Opserver - several different kinds of cool

The SQL Server summary view for a server in Opserver

A year or so ago I discovered Opserver, a monitoring system/solution built by the guys at Stack Exchange (i.e. those who built Stack Overflow and all its sibling Q&A sites) that can monitor a variety of different things, SQL Server, REDIS, server instances themselves via WMI and more (that I didn't really look at).

A few months ago, just before I left, I finally got round to installing a local instance of Opserver for the DBAs so that they could monitor the Dev & Test SQL Server instances, primarily as a precursor to getting it rolled out into production for monitoring but also so that we could use it in a non-production environment to look for areas for improvment. After having installed and configured it (which is very, very, very easy!), we took a look at some of the SQL Server metrics for the test server and immediately found something to improve.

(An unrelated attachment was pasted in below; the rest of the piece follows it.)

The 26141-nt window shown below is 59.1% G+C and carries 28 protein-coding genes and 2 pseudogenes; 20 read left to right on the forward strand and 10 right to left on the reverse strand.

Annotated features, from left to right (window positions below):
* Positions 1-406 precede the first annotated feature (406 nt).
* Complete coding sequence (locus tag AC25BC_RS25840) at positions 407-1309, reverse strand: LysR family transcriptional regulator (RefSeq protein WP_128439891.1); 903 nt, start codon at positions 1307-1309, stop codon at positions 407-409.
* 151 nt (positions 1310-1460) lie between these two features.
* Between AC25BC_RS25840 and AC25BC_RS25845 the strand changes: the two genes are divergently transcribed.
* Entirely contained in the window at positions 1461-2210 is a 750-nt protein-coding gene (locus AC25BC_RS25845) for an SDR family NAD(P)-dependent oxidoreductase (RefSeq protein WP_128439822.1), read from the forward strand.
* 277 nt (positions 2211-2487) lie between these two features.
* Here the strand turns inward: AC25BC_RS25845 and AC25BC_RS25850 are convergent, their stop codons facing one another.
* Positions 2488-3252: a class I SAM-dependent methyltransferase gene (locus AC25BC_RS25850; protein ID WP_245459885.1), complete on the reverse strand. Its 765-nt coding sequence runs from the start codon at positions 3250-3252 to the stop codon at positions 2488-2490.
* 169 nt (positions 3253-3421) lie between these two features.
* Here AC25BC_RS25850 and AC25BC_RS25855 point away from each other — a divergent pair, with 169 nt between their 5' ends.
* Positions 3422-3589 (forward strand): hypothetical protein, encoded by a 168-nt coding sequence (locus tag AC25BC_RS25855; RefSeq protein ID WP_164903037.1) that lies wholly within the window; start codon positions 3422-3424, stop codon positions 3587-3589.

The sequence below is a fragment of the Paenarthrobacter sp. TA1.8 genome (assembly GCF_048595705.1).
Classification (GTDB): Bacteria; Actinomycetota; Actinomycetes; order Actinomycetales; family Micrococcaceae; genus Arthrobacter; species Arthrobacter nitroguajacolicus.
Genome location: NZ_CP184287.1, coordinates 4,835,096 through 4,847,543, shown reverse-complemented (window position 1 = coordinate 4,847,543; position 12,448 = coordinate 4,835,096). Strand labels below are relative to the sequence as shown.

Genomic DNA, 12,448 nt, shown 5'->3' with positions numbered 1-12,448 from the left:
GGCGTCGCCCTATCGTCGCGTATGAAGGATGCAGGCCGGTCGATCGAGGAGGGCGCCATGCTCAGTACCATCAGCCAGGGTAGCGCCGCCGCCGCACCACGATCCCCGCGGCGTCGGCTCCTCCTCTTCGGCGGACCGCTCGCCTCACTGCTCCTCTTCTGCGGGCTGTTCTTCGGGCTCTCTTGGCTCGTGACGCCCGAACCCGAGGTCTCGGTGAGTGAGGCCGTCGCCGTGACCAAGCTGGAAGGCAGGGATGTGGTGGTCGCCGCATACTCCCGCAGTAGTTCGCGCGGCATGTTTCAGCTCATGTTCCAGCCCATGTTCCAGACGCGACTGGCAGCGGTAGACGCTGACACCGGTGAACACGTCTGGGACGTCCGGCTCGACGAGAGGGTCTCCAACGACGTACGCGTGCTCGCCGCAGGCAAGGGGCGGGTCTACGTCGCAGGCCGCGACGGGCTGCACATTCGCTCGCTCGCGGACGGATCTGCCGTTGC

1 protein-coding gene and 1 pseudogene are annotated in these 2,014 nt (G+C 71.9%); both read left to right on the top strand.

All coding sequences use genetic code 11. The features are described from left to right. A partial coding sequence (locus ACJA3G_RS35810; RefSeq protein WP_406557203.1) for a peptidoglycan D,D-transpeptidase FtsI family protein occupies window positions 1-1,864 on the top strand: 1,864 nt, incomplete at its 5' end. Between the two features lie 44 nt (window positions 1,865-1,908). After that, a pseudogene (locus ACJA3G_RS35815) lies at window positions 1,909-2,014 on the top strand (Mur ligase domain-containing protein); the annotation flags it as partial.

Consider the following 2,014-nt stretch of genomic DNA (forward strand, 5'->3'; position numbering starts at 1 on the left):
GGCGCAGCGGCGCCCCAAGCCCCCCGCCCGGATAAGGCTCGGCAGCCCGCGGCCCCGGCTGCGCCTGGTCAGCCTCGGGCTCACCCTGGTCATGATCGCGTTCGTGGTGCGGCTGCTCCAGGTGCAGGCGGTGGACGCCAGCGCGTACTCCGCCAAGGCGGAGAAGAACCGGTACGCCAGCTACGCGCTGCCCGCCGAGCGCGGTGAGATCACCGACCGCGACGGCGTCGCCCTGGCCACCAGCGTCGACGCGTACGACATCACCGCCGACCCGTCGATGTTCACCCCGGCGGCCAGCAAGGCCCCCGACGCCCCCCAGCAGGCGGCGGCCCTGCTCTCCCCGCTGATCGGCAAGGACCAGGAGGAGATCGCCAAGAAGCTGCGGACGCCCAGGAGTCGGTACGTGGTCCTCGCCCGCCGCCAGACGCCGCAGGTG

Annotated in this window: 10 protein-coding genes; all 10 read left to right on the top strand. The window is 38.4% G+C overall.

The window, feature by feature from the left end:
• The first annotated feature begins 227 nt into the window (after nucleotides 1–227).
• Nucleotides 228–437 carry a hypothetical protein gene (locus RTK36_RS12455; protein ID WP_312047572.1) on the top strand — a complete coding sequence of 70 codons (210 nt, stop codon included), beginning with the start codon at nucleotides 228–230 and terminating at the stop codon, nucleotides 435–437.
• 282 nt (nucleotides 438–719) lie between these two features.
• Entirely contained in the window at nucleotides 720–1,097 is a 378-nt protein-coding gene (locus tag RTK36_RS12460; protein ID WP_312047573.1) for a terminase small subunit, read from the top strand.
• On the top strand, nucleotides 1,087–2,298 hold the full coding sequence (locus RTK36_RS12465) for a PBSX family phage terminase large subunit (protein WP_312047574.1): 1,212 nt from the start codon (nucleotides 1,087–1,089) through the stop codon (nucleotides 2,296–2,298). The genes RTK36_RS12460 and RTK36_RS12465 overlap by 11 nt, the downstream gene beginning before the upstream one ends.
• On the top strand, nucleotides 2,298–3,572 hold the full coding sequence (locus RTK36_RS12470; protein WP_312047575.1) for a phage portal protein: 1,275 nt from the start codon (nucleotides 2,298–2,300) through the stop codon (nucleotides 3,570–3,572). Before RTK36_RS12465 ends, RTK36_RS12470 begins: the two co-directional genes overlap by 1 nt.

The most frequently run query against the Test infrastructure SQL Server instance was one where the result of the query should've been cached. Yes, caching is hard. If memory serves, I think the result wasn't being cached because we were generating inconsistent cache keys. Yes, naming is hard. It was only a tiny query, with a tiny resultset, but it was being executed more times than any other query in the system - in production this meant it was being run several million times a day, instead of several hundred. Finding that (and there was more!) made the time spent installing Opserver pay for itself several times over.

I also showed it to a contract DBA resource we had in for a SQL Server estate review - he didn't know it existed and has now added it to his "toolbox" as it covers a sufficiently large area of the functionality of a paid-for solution (whose name escapes me) that he recommended to people previously.

Try it - you mightwill like it!

About Rob

I've been interested in computing since the day my Dad purchased his first business PC (an Amstrad PC 1640 for anyone interested) which introduced me to MS-DOS batch programming and BASIC.

My skillset has matured somewhat since then, which you'll probably see from the posts here. You can read a bit more about me on the about page of the site, or check out some of the other posts on my areas of interest.

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